How Long Can You Live Without Sleep?

There are many things a human body simply can't do without. A lack of food, water or air can easily kill us in awful ways, but there's another, stranger danger that most people don't really think about: Not being able to sleep. Oh, sure, we're all technically aware that we should get that eight hours of shut-eye per night. Still, while we all occasionally end up watching five hours of kite-boarding videos on our phone instead of visiting the land of dreams, it's not like going without sleep for an extended time can really kill us ... r-right?

Wrong! It turns out there's a reason why we need to fall asleep at regular-ish intervals, and if we won't (or rather, can't) do it for long enough, the lack of sleep will eventually kill us. Argh, you know what? Let's take a minute to find out just how long we can live without sleep, just to make sure that we don't literally drop dead halfway through our next 48-hour Netflix marathon.

You can go a surprisingly long time without sleep

Fortunately, it turns out that you can mainline a fairly long TV show before it kills you. As Healthline tells us, the longest a human being has gone without sleep is 264 hours, which is a bit over 11 straight days. That being said, it's decidedly not a good idea to see how close to that limit you can get. While it's not uncommon to miss a night of sleep, staying awake for 24 hours leaves your brain wallowing in a drowsiness equivalent of a blood-alcohol content of 0.1. From there, it only gets worse. After just three to four consecutive sleepless nights, your life would get extremely interesting, and not in a good way. You might experience hallucinations, various "cognitive impairments" and delusions, and even full-on paranoia and psychosis ... not to mention good old tired grumpiness, which presumably doesn't exactly lessen as the sleepless nights pile up.

Fortunately, it's extremely rare to actually die of sleep deprivation, and most people will just shut down after 72 hours or so.

Can sleep deprivation kill you in the long run?

Hey, wait a minute. If there's even the slightest chance that sleeplessness could potentially kill us in the long run, what about accumulated lack of sleep? What if, and we emphasize that this is purely theoretical, someone habitually catches two, three or five hours too little sleep because of their habit of just lounging around and playing on their phone until it's suddenly 4 a.m. somehow? Would the long-term sleep deprivation prove lethal in the long run, or could they just shake it off and keep watching Animaniacs? 

While habitually skimping on Slumberland hours might not kill you in a "bang, you're dead" sense, if it goes too long there's a chance that long-term undersleeping could open you up to a whole bunch of nasty ailments and health conditions. Sleeping too little might play a part in obesity, as well as type 2 diabetes. It will certainly not do any favors to your cardiovascular system, and could result in heart disease, high blood pressure, or even a stroke. Oh, and because lack of sleep plays havoc on your brain (more on that in a moment), it could also lead to mental illness. So, yeah, maybe try to get that beauty sleep after all. The cat videos are still going to be there tomorrow.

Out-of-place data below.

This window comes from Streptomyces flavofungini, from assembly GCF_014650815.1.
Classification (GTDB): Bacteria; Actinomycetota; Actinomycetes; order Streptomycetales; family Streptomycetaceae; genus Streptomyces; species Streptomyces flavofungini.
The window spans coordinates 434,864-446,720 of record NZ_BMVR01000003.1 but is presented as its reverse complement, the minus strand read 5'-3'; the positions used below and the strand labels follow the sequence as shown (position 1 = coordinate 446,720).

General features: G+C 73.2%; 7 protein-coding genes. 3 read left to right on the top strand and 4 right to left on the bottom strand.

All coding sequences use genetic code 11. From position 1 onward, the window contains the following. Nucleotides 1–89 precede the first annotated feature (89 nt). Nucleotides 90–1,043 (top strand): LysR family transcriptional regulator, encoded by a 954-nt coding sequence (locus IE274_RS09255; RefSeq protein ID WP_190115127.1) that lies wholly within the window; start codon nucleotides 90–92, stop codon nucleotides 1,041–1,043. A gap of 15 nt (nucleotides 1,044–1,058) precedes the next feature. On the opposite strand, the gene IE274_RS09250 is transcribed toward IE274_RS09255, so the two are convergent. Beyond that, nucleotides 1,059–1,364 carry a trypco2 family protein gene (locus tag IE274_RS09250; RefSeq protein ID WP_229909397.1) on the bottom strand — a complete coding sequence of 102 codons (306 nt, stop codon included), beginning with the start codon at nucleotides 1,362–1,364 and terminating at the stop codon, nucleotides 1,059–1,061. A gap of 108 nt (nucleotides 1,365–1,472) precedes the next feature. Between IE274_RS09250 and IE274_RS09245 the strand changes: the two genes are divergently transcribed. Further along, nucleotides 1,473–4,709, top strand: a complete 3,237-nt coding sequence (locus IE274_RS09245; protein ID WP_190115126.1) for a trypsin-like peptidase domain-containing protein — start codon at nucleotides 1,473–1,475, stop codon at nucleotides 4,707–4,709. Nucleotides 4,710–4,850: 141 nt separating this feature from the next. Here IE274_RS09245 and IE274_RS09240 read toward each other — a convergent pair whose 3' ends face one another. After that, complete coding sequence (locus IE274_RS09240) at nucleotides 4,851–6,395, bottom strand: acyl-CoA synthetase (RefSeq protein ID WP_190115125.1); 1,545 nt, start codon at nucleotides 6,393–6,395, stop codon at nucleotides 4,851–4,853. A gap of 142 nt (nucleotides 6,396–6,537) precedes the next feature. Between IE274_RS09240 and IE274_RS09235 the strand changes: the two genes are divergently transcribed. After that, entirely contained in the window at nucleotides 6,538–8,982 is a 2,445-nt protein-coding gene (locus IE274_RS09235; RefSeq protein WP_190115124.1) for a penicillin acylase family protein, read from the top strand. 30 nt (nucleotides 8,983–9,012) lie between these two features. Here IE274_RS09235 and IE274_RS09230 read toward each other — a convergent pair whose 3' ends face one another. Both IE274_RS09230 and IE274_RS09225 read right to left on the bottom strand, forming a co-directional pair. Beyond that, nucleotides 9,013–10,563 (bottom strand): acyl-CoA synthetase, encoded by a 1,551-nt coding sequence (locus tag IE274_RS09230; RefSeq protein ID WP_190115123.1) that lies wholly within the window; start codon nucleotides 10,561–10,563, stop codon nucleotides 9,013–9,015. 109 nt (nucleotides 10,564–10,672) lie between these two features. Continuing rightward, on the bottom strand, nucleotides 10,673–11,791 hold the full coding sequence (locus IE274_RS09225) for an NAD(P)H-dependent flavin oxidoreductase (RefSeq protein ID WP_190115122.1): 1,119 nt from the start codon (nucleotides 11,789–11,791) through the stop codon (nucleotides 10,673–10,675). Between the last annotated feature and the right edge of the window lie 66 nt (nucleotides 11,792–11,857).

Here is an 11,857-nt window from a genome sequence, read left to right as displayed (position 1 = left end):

What happens when you try to stay awake for extended periods of time?

As anyone who has pulled an all-nighter can likely attest, your brain goes a little funny once you push beyond your natural circadian rhythm. After only 24 straight hours awake, your memory, hearing and vision all become unreliable narrators, and while you're not yet in the land of hallucinations, your senses and sensibilities are still somewhat impaired. You're going to be touchy, drowsy, tense, and prone to unwise decisions. If you're really lucky in your immersive sleeplessness experience, you might even get the occasional tremor. 

Things get really interesting at the 36-hour threshold, where some of those really creepy effects we mentioned earlier start to take hold. Apart from all the other weirdness, your metabolism, appetite and temperature are also likely to be scattershot, and it probably goes without saying that your mood and stress levels are not going to be the greatest.

The longer you stay awake, the more your body opposes the idea

After 48 hours awake, your body and brain are officially done with your crap. Your persistent awakeness makes your immune system lose the plot, and your body starts to straight up rebel against you and your persistent ways. As a result, at this stage many people start to experience "microsleep:" Involuntary, short naps where your brain just decides to shut you down for maybe half a minute, leaving you disoriented and confused as you jerk back to consciousness. We imagine the experience is not unlike the scene in Matrix where Neo wakes up in the real world, only multiple times a day.

72 hours is where many people just eventually drift away to sleep, as their brain decides that enough is enough. For the unlucky few unable to do that, it's hallucination and emotional turmoil time. You might see inanimate objects and think it's a person, and your sheer amount of sleep deprivation makes it borderline impossible to think straight, let alone function normally. All in all, it doesn't sound like an experience we'd recommend.